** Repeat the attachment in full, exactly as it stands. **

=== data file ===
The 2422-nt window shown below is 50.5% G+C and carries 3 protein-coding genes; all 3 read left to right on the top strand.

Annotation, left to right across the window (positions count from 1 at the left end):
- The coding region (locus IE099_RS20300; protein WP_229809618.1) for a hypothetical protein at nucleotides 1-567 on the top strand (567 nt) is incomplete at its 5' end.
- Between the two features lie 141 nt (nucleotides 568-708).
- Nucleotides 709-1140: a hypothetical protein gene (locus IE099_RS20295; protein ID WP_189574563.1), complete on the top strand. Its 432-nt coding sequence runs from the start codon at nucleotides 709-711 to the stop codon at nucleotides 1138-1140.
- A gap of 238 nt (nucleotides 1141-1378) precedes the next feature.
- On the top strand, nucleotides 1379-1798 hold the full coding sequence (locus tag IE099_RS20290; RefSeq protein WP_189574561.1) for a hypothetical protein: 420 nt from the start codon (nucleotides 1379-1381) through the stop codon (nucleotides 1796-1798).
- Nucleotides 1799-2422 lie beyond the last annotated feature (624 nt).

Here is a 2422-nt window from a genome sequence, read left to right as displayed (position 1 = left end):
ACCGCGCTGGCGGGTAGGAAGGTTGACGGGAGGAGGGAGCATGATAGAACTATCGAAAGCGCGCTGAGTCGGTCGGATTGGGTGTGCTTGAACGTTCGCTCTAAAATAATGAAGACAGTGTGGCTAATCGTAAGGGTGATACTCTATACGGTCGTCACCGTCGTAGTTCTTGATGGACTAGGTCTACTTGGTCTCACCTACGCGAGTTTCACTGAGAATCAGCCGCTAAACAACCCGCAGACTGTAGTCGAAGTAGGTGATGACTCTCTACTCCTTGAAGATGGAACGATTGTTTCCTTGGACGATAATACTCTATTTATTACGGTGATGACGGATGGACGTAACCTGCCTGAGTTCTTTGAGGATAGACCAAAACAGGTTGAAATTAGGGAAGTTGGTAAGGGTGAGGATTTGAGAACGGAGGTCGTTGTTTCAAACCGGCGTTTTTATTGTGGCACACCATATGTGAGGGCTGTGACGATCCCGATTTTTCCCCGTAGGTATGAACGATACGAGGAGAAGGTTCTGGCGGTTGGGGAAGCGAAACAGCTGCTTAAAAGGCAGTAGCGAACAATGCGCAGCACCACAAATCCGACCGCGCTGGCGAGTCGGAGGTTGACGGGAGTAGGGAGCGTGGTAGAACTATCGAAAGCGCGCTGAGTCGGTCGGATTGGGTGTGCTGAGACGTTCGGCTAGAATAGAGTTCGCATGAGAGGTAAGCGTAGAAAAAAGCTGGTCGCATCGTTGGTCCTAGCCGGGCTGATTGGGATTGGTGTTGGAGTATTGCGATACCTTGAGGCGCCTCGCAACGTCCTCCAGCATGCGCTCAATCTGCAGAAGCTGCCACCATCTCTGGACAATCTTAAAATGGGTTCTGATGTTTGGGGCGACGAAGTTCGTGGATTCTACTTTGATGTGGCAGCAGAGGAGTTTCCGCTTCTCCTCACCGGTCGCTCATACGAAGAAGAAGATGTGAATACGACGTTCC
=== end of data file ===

The 2422-nt window shown below is 50.5% G+C and carries 3 protein-coding genes; all 3 read left to right on the top strand.

Annotation, left to right across the window (positions count from 1 at the left end):
- The coding region (locus IE099_RS20300; protein WP_229809618.1) for a hypothetical protein at nucleotides 1-567 on the top strand (567 nt) is incomplete at its 5' end.
- Between the two features lie 141 nt (nucleotides 568-708).
- Nucleotides 709-1140: a hypothetical protein gene (locus IE099_RS20295; protein ID WP_189574563.1), complete on the top strand. Its 432-nt coding sequence runs from the start codon at nucleotides 709-711 to the stop codon at nucleotides 1138-1140.
- A gap of 238 nt (nucleotides 1141-1378) precedes the next feature.
- On the top strand, nucleotides 1379-1798 hold the full coding sequence (locus tag IE099_RS20290; RefSeq protein WP_189574561.1) for a hypothetical protein: 420 nt from the start codon (nucleotides 1379-1381) through the stop codon (nucleotides 1796-1798).
- Nucleotides 1799-2422 lie beyond the last annotated feature (624 nt).

Here is a 2422-nt window from a genome sequence, read left to right as displayed (position 1 = left end):
ACCGCGCTGGCGGGTAGGAAGGTTGACGGGAGGAGGGAGCATGATAGAACTATCGAAAGCGCGCTGAGTCGGTCGGATTGGGTGTGCTTGAACGTTCGCTCTAAAATAATGAAGACAGTGTGGCTAATCGTAAGGGTGATACTCTATACGGTCGTCACCGTCGTAGTTCTTGATGGACTAGGTCTACTTGGTCTCACCTACGCGAGTTTCACTGAGAATCAGCCGCTAAACAACCCGCAGACTGTAGTCGAAGTAGGTGATGACTCTCTACTCCTTGAAGATGGAACGATTGTTTCCTTGGACGATAATACTCTATTTATTACGGTGATGACGGATGGACGTAACCTGCCTGAGTTCTTTGAGGATAGACCAAAACAGGTTGAAATTAGGGAAGTTGGTAAGGGTGAGGATTTGAGAACGGAGGTCGTTGTTTCAAACCGGCGTTTTTATTGTGGCACACCATATGTGAGGGCTGTGACGATCCCGATTTTTCCCCGTAGGTATGAACGATACGAGGAGAAGGTTCTGGCGGTTGGGGAAGCGAAACAGCTGCTTAAAAGGCAGTAGCGAACAATGCGCAGCACCACAAATCCGACCGCGCTGGCGAGTCGGAGGTTGACGGGAGTAGGGAGCGTGGTAGAACTATCGAAAGCGCGCTGAGTCGGTCGGATTGGGTGTGCTGAGACGTTCGGCTAGAATAGAGTTCGCATGAGAGGTAAGCGTAGAAAAAAGCTGGTCGCATCGTTGGTCCTAGCCGGGCTGATTGGGATTGGTGTTGGAGTATTGCGATACCTTGAGGCGCCTCGCAACGTCCTCCAGCATGCGCTCAATCTGCAGAAGCTGCCACCATCTCTGGACAATCTTAAAATGGGTTCTGATGTTTGGGGCGACGAAGTTCGTGGATTCTACTTTGATGTGGCAGCAGAGGAGTTTCCGCTTCTCCTCACCGGTCGCTCATACGAAGAAGAAGATGTGAATACGACGTTCC